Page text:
• 1982 Maqbool Ahmed Sabri – Urdu Ghazal (His Master's Voice)
  • 1983 New Qawwali's By Sabri Brothers (EMI Pakistan)
  • 1983 Nazr-e-Shah Karim (AEA)
  • 1984 Jogan Daata Di (EMI Pakistan)
  • 1985 Hits of Sabri Brothets (EMI Pakistan)
  • 1985 Awargi (CBS)
  • 1986 Ya Muhammad Nigahe Karam (EMI Pakistan)
  • 1987 Sur Bahar " Amir Khusro " (EMI Pakistan)
  • 1988 Shan-E-Aulia (EMI Pakistan)
  • 1988 Maqbool Ahmed Sabri – Tere Ghungroo Toot Gaye Toh Kya – Ghazals (EMI Pakistan)
  • 1988 Live at Allah Ditta Hall (UK Tour)
  • 1990 Sabri Brothers New Qawwali's 1990 (EMI Pakistan)
  • 1990 The Music of the Qawwali (Auvidis, UNESCO)
  • 1990 Ya Habib (Real World)
  • 1993 Qawwali Masterworks (Piranha)
  • 1993 Doolha Heryale [Doolha Hariyaale], (Shalimar Recording Company)[47]
  • 1993 Bangai Baat Unka Karam Ho Gaya Vol 2 - (Oriental Strar Agencies)
  • 1993 Pyar Ke Morr Live in Concert(Oriental Star Agencies)
  • 1993 La Ilah Ki Boli Bol (EMI Pakistan)
  • 1994 Shehanshah-e-Qawwali Ki Yaad Mein – Vol.1–2, (EMI Pakistan)
  • 1994 Savere Savere (Oriental Star Agencies)
  • 1994 La Elah Ki Boli Bol (Oriental Star Agencies)
  • 1994–97 Greatest Hits of Sabri Brothers, Vol.1–3 (Sirocco)
  • 1994 Milta Hai Kya Namaz Mein – Live in UK (Oriental Star Agencies)
  • 1995 Maqbool Ahmed Sabri – Aawargi Vol 3 (Eastern Music Productions)
  • 1996 Jami (Piranha)
  • 1996 Ya Mustapha [Ya Mustafa], (Xenophile)
  • 1996 Allah Baqi (Oriental Star Agencies)
  • 1996 Ae Mere Hamnasheen (Oriental Star Agencies)
  • 1996 Khawaja Ki Diwani – Live in Europe 1981 (Oriental Star Agencies)
  • 1996 Tajdar-e-Haram (Oriental Star Agencies)
  • 1997 Nazan Hai Jis Pai Husn (Oriental Star Agencies)
  • 1997 Maikadah – Live in Concert (Oriental Star Agencies)
  • 1997 Balaghul Ula Bekamalehi (Oriental Star Agencies)
  • 1998 Hazir Hain (Oriental Star Agencies)
  • 1999 Madeena Na Dekha (Sonic Enterprises)
  • 2000 Madina Mujhe De De (Tips Music Company)
  • 2001 Ya Raematal Lilalmin (Oriental Star Agencies)
  • 2002 Dar Pe Deewane Aaye Hai (Tips Music Company)
  • 2003 Bindia Lagaon Kabhi (Oriental Star Agencies)
  • 2003 Jhoole Jhoole Ji Mohammad (Oriental Star Agencies)
  • 2003 Live in Moscow Diwani , (Long Arms Record)
  • 2003 Tasleem Live At Royal Tropical Institute, Amsterdam, 1981 (PAN Records)
  • 2004 Aaj Rang Hai Ri (Tips Music Company)
  • 2004 Rabb E Akbar (Tips Music Company)
  • 2005 Jitna Diya Sarkar Ne Mujhko (Oriental Star Agencies)
  • 2005 Mangte Hai Karam Unka (Oriental Star Agencies)
  • 2006 Mera Koi Nahi Hai Tere Siwa – Recreated Versions By Maqbool Ahmed Sabri (SB Enterprises)
  • 2007 Ajmer Ko Jana Hai (Oriental Star Agencies)
  • 2007 Posheeda Posheeda – Live in Concert UK (Oriental Star Agencies)
  • 2007 Piya Ghar Aya (Oriental Star Agencies)
  • 2016 Showcase Southasia, Vol.18 – Sabri Brothers (EMI Pakistan)
Contributing artist
  • 1965 Ishq E Habib & Eid Mubarak – Movie Tracks (Columbia & EMI Pakistan)
  • 1975 Devotional Qawwalis From Films (EMI Pakistan)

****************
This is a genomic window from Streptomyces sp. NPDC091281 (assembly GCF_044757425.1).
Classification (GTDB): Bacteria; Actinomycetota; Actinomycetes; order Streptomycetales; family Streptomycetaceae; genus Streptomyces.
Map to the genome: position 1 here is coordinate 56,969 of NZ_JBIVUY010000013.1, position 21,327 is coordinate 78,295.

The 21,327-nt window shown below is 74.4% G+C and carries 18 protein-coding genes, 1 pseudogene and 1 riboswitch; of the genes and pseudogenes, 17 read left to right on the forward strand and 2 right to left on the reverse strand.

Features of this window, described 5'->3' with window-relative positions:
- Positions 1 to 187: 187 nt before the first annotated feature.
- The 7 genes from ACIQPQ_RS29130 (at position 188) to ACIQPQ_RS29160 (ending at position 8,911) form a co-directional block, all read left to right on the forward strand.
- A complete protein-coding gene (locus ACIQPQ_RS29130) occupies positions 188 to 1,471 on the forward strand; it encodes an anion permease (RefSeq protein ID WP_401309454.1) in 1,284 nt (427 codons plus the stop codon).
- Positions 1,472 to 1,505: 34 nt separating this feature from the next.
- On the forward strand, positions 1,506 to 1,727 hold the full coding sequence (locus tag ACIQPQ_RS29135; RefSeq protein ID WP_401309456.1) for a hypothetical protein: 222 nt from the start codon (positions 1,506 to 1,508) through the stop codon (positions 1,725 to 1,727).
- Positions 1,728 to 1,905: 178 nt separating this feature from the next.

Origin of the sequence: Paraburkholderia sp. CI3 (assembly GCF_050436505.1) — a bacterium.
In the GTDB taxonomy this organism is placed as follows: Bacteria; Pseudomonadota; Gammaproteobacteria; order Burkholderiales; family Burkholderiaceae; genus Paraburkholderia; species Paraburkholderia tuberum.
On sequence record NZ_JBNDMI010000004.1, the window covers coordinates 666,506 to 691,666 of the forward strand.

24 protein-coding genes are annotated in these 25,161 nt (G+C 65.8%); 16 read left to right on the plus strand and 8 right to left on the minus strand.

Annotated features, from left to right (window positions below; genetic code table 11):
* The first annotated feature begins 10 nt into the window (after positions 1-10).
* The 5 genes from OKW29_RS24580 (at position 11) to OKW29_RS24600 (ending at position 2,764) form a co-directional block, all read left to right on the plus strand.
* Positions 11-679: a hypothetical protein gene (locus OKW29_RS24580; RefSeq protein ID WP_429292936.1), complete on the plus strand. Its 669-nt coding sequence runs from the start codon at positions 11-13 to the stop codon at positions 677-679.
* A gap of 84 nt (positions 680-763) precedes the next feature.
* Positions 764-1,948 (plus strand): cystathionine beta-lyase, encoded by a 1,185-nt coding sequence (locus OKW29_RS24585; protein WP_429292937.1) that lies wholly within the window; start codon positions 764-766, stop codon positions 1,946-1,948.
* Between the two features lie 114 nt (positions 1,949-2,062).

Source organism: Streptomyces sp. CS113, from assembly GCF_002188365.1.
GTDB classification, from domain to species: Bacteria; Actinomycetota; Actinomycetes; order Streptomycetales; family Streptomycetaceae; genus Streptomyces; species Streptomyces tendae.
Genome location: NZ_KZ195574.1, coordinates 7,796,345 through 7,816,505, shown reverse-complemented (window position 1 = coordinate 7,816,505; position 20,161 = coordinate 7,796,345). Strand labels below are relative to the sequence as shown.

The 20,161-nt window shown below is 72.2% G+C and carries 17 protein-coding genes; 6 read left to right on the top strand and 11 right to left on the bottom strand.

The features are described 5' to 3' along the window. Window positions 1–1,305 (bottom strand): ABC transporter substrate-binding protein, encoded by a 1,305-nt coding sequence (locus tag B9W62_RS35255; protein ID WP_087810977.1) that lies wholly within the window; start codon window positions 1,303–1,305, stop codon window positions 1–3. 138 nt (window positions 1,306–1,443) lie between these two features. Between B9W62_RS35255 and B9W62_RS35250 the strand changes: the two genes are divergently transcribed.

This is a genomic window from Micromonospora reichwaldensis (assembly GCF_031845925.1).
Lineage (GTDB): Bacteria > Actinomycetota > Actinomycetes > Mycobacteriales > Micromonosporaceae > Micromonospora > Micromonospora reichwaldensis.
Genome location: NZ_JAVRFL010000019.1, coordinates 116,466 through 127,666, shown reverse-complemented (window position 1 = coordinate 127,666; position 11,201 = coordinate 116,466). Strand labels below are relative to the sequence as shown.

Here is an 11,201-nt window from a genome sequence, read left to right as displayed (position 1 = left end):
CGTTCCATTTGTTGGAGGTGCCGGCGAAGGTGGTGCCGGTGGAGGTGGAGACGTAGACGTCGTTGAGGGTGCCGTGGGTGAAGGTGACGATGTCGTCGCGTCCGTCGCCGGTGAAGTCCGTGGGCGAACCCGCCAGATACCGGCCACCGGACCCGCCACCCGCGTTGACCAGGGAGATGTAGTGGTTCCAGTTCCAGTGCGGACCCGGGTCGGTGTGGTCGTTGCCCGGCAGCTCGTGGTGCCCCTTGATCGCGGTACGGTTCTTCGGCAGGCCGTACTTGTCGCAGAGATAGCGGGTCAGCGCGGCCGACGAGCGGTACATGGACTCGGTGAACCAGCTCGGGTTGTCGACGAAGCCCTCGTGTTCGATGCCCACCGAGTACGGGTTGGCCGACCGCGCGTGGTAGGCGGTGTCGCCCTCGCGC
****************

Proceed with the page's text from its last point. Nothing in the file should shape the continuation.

• 1987 Sher E Yazdaan Ali Ali (EMI Pakistan)
  • 1987 Maikhana – Aziz Miyan & Sabri Brothers (EMI Pakistan)
  • 1991 Music in Asian Islam (Recordings And Liner Notes, MCM)[48]
  • 1996 The Rough Guide to the Music of India and Pakistan (World Music Network)
  • 2006 The Best of Sabri Brothers & Nusrat Fateh Ali Khan (EMI Pakistan)
  • 2012 Great Works of Amir Khusro – Vol 1 & 2 (Virgin Records, India)
  • 2014 Essential Sufi Meditations – Famous Songs of Pakistan with the Masters Nusrat Fateh Ali Khan, Sabri Brothers, And Rahat Fateh Ali Khan (Celebration Sounds)

See also[edit]

References[edit]

  1. ^ https://www.youtube.com/watch?v=yMoJxCSFQ5w
  2. ^ Chris Menist (12 October 2011). "Maqbool Sabri obituary | Music". The Guardian. London. Retrieved 13 November 2013.
  3. ^ "The Nation – Obituary". Archived from the original on 22 September 2011. Retrieved 22 September 2011.
  4. ^ [1][dead link]
  5. ^ "Crazy diamonds – V – Blogs". Dawn.Com. 7 March 2013. Retrieved 23 June 2016.
  6. ^ "Master Inayat Hussain* – Sasta Khoon Mehnga Pani". Discogs.com.
  7. ^ [2][dead link]
  8. ^ "Qawwali: Sufi Music of Pakistan | Nonesuch Records". Nonesuch.com. Retrieved 13 November 2013.
  9. ^ "Sultan E Hind (Gharib Nawaz) - TAE 11502 - EP Record".
  10. ^ "KIT Publication: Tasleem". Kit.nl. Archived from the original on 13 November 2013. Retrieved 13 November 2013.
  11. ^ "Archived copy". Archived from the original on 28 October 2014. Retrieved 28 October 2014.CS1 maint: archived copy as title (link)
  12. ^ [3]
  13. ^ "Original Bollywood photo Anu malik-Deepak shivdasani in a Dinner party". Ebay.com.
  14. ^ "Famed Pakistani qawwals Sabri brothers perform overtime in India". Indiatoday.intoday.in.
  15. ^ [4][dead link]
  16. ^ "Who will replace Amjad Sabri?". Labs.tribune.com.pk. 26 July 2016.
  17. ^ "moers festival 2018". Moers-festival.de.
  18. ^ JON PARELESPublished: 5 November 1996 (5 November 1996). "Scaling Mystic Heights on a Driving Sufi Beat – New York Times". Nytimes.com. Retrieved 13 November 2013.
  19. ^ [5][dead link]
  20. ^ "Northern Harmony at Musica Sacra – Marktoberdorf, Germany (2000)". Northernharmony.bandcamp.com.
  21. ^ "The Sabri Brothers". Real World Records. Retrieved 15 February 2020.